Materials Lab hosts art exhibition from UT art assistant professor

Josh Willis

The University Co-op Materials Lab is featuring an art exhibit by Jeff Williams, an art and art history assistant professor, that uses materials ranging from everyday to exotic to create vibrant models.

Jen Wong, director and curator of the lab, said Williams’ artwork is made using a method that connects the various materials in beautiful ways.

“He took new samples and existing samples and arranged them artfully, and they really kind of highlight the qualities of the materials in the way that he has balanced them and the way that he has set them up and mixed colors and textures,” Wong said.

The exhibit, “Part for the Whole,” has been on display since Sept. 17 and will run until Oct. 17. 

Williams’ pieces are displayed in the front of the lab and are made of different items — including salvaged glass, wood cement and recycled cellulose. The pieces are meant to serve as examples of what can be created using materials available to students.

“They are a mix of really ubiquitous materials, like roofing tile and brick and really innovative materials like aluminum foam and other recycled material,” Wong said.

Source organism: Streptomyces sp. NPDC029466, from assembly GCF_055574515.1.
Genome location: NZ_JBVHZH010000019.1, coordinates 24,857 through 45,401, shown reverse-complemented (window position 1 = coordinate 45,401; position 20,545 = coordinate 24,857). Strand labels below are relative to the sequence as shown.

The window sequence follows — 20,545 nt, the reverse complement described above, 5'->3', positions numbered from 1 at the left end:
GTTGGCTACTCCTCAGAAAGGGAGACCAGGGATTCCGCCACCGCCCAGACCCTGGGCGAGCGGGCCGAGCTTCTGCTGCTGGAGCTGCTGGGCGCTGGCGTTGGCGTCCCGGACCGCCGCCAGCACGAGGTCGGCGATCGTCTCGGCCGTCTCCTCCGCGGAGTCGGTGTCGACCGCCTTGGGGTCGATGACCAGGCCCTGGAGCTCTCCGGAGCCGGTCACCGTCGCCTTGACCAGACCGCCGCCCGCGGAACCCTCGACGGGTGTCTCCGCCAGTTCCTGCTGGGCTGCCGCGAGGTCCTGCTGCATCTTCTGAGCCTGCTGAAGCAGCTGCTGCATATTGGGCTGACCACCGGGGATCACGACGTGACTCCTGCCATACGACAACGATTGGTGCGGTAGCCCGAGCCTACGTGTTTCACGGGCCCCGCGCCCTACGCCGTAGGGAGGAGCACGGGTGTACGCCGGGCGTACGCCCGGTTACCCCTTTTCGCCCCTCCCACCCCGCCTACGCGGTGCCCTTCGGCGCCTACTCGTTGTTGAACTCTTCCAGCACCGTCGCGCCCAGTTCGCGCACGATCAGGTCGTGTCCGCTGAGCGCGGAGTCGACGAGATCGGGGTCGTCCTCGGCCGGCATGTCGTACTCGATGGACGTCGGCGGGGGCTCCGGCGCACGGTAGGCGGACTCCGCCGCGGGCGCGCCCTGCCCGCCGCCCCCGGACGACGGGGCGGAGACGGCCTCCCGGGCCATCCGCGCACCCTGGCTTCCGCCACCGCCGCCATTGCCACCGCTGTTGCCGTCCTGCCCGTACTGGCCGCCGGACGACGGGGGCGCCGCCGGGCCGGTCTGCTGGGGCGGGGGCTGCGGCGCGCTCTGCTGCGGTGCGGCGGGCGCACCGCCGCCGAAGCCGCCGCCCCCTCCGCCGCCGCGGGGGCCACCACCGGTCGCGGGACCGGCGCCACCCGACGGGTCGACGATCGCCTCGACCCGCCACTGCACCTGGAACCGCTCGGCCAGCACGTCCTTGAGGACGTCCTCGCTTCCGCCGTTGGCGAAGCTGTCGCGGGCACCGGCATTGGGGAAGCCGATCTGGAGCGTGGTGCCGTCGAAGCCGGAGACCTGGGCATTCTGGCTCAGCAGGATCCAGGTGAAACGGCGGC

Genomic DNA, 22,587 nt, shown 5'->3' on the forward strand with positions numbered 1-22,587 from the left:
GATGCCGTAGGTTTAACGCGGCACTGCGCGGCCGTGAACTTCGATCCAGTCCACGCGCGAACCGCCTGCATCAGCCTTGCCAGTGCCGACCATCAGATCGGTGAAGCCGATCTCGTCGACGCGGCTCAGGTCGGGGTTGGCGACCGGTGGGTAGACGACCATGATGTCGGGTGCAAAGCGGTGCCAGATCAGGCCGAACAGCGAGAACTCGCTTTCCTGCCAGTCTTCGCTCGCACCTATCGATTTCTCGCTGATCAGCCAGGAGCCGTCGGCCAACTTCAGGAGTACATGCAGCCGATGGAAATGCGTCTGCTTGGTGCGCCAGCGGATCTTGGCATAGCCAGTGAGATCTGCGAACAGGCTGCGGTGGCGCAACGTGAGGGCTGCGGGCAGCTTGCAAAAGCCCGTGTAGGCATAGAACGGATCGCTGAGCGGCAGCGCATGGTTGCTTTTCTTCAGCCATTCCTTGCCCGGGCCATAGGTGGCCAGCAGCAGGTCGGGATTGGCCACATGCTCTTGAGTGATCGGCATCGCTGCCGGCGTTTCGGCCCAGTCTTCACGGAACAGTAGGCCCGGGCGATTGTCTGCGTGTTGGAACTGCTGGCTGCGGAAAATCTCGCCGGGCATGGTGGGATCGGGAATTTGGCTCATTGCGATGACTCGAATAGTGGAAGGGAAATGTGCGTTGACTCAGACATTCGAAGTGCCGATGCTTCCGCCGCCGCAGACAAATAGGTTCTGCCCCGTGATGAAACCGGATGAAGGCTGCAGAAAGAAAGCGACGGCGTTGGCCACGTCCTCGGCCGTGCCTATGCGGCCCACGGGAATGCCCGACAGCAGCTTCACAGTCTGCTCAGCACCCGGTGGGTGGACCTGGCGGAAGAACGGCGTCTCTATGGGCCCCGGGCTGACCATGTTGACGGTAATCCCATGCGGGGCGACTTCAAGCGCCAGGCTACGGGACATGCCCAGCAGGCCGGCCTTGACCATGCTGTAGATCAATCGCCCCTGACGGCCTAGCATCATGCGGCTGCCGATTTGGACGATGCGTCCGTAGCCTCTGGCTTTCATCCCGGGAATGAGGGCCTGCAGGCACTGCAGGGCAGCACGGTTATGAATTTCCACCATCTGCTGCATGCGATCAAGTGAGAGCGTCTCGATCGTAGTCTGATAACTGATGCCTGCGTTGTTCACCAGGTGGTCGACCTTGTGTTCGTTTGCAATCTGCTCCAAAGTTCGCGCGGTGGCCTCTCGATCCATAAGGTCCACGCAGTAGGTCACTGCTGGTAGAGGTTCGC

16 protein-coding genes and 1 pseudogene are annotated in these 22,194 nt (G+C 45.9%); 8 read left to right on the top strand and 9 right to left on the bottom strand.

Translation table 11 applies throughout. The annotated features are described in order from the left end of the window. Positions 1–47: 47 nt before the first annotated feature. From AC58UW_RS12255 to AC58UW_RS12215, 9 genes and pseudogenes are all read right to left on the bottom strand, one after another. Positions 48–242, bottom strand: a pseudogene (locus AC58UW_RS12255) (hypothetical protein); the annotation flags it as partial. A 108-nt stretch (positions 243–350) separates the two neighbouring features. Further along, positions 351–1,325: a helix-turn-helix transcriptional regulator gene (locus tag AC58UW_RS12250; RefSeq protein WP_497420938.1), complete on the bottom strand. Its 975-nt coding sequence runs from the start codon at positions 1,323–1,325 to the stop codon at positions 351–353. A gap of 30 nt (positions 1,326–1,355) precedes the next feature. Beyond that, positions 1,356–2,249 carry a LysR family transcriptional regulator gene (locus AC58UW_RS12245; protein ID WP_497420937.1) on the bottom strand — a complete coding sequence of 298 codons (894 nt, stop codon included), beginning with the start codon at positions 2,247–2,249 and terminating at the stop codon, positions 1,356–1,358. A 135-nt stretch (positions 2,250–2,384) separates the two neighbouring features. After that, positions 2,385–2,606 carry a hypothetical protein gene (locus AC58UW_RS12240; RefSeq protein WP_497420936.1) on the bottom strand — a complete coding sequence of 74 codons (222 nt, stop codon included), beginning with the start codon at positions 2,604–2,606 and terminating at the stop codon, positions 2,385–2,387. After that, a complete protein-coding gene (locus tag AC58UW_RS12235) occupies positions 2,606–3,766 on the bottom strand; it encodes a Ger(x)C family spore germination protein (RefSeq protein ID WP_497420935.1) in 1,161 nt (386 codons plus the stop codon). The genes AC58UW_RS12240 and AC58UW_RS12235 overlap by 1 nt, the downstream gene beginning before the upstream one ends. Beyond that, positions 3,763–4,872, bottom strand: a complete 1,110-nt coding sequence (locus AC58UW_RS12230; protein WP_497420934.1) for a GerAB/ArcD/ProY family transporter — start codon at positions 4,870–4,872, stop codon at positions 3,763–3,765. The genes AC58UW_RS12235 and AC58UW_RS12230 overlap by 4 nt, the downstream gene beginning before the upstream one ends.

Architecture senior Stancey Moore, who works at the lab, said Williams’ art is an example of various art forms working together.

“A lot of his work deals with the balance between architecture and socio-historic balances,” Moore said. “I feel like this exhibit is exemplary of the types of materials that we have in our materials lab and kind of what our architecture school promotes.”

Wong said the lab gives students a chance to learn about local art in a hands-on fashion, in addition to presenting various artists’ work.

“We do these exhibitions and also workshops,” Wong said. “Last week, we did a stone-carving workshop that anyone could sign up for. All the students got to get their hands dirty and actually learned how to carve local limestone.”

Wong said certain students take advantage of what the lab has to offer.

“Students, especially in the architecture and art fields where people are making things and using these materials, come here for inspiration and to find new things to work with,” Wong said. “But anyone who is making something can come find out more about these materials.”

Architecture sophomore Katlynn Hallisey said she has a great appreciation for the lab.

“I like the untying edge materials they have, like see-through concrete, because they open doors for new design options,” Hallisey said.

Williams could not be reached for comment.